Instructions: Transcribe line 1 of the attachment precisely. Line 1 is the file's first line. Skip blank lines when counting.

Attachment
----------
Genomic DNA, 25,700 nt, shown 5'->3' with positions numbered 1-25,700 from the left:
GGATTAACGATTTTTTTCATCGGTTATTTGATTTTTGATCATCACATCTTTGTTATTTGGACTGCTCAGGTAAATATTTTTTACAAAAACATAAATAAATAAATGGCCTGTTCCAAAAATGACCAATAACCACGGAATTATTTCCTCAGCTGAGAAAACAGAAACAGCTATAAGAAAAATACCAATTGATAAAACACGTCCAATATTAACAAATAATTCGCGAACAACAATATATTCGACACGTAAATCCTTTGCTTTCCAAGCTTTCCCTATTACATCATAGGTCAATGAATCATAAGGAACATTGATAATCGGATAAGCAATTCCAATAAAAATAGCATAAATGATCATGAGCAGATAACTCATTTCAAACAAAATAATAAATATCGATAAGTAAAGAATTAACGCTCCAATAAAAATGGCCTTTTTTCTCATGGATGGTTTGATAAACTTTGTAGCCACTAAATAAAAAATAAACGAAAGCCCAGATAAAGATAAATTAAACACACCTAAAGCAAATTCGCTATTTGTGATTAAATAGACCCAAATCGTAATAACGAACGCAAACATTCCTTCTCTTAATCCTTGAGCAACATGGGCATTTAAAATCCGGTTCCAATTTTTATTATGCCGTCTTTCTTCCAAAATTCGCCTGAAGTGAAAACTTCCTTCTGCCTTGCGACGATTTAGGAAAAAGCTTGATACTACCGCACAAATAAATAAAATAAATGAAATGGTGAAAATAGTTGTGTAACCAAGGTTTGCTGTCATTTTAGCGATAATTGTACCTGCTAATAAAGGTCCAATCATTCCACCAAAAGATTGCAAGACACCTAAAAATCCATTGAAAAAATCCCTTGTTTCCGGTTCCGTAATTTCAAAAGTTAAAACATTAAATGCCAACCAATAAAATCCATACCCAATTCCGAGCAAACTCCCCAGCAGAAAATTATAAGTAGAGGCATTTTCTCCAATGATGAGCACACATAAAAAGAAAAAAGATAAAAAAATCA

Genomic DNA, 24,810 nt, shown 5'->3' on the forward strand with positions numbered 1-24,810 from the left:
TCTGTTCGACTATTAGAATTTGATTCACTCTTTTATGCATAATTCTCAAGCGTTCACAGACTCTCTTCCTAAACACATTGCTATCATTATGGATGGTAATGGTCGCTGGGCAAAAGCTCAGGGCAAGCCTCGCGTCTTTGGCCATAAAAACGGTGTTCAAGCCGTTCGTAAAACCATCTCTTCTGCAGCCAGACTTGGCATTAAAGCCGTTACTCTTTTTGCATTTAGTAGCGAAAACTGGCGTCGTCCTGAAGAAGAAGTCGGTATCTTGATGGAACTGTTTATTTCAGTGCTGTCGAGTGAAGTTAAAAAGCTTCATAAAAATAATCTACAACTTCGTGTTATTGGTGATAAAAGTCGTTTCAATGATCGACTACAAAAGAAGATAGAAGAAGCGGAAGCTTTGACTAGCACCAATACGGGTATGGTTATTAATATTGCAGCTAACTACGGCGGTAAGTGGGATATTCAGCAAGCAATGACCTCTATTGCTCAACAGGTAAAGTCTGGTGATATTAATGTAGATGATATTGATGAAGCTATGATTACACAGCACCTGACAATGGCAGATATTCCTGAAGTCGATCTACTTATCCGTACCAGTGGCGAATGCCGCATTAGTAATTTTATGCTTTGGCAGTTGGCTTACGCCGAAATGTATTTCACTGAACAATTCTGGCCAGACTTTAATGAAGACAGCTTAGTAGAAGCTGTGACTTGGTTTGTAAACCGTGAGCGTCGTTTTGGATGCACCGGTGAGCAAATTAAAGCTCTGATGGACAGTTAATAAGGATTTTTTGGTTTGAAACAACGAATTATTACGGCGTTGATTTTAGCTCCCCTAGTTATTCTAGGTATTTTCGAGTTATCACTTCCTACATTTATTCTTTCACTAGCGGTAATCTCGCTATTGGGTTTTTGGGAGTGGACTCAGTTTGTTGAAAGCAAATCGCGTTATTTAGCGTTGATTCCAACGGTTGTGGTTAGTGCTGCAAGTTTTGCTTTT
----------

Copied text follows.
Genomic DNA, 25,700 nt, shown 5'->3' with positions numbered 1-25,700 from the left: